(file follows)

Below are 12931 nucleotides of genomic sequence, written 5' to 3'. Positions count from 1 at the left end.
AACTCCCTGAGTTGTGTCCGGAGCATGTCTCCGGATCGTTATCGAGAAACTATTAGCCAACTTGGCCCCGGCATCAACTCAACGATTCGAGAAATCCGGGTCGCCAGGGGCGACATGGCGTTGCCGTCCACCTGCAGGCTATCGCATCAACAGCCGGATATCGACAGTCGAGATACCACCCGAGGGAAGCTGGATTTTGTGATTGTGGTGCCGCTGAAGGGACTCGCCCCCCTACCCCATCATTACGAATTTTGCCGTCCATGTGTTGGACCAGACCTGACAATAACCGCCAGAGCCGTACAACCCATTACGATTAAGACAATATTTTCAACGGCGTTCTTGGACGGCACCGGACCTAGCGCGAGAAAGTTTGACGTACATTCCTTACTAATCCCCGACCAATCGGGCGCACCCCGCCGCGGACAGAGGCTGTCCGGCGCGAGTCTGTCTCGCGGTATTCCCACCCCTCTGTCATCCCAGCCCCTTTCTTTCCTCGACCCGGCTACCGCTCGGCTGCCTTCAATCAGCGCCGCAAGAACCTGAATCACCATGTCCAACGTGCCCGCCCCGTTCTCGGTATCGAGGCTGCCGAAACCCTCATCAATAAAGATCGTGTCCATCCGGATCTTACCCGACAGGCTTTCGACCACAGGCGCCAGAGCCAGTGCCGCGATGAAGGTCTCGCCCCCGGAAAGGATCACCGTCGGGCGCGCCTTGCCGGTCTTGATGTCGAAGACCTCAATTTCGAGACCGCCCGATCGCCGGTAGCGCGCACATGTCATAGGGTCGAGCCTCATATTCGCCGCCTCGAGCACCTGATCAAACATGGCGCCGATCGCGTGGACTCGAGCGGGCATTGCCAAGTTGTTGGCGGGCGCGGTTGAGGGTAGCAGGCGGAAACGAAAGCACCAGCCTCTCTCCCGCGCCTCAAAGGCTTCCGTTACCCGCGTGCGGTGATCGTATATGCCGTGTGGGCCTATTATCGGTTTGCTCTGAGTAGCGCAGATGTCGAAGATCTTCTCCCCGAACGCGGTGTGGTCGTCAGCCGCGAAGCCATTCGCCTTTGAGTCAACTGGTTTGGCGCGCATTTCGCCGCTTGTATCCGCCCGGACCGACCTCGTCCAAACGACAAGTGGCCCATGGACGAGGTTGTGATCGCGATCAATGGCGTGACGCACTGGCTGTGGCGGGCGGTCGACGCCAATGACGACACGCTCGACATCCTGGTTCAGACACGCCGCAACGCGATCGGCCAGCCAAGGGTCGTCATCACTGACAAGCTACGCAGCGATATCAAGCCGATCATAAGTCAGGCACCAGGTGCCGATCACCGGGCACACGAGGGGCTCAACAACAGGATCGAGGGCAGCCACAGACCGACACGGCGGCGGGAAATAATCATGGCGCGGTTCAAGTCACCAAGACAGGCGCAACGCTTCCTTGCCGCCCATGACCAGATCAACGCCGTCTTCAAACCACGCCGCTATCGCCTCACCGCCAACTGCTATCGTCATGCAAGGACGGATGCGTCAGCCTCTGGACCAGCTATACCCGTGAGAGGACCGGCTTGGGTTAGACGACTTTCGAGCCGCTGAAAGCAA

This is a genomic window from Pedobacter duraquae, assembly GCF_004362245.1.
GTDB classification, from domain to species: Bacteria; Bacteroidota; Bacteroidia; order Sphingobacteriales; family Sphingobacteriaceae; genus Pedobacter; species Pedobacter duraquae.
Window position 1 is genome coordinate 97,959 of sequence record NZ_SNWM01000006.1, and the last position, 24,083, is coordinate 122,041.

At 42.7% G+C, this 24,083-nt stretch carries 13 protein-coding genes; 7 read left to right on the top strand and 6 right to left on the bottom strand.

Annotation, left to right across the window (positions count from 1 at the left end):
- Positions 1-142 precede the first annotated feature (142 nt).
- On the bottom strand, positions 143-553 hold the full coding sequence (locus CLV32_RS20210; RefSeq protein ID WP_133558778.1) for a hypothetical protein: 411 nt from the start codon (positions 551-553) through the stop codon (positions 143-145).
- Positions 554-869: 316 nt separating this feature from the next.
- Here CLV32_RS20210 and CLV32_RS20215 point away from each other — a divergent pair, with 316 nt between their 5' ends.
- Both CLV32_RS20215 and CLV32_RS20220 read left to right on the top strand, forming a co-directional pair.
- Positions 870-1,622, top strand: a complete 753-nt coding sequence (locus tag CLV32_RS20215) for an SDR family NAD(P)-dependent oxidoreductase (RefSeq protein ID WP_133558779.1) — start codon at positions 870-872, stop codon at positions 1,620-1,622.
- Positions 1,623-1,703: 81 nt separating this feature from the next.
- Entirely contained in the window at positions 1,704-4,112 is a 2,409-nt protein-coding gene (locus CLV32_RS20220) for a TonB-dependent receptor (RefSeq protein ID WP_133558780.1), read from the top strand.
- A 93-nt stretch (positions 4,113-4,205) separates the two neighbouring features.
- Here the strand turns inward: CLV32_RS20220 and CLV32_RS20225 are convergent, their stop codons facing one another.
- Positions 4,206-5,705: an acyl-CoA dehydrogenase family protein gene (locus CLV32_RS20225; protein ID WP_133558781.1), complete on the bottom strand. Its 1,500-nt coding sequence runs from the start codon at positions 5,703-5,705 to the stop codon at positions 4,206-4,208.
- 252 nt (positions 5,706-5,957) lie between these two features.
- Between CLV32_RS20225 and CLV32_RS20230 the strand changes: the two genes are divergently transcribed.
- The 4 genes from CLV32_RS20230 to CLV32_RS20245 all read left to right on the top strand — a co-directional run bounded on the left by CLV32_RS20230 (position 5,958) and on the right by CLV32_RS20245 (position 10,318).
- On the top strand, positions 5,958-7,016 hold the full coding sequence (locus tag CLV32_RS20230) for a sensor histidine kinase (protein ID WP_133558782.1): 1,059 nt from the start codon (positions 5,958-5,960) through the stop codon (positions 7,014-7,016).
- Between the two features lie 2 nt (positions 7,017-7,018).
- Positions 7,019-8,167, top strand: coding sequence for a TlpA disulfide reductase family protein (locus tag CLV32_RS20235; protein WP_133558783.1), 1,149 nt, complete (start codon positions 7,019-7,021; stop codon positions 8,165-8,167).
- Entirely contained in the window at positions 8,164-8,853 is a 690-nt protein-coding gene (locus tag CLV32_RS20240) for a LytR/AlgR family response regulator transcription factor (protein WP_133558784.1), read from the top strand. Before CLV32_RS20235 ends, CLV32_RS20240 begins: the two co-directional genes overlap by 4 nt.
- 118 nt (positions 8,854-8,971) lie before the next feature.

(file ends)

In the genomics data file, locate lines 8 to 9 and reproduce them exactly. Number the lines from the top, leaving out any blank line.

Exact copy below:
- Positions 1-142 precede the first annotated feature (142 nt).
- On the bottom strand, positions 143-553 hold the full coding sequence (locus CLV32_RS20210; RefSeq protein ID WP_133558778.1) for a hypothetical protein: 411 nt from the start codon (positions 551-553) through the stop codon (positions 143-145).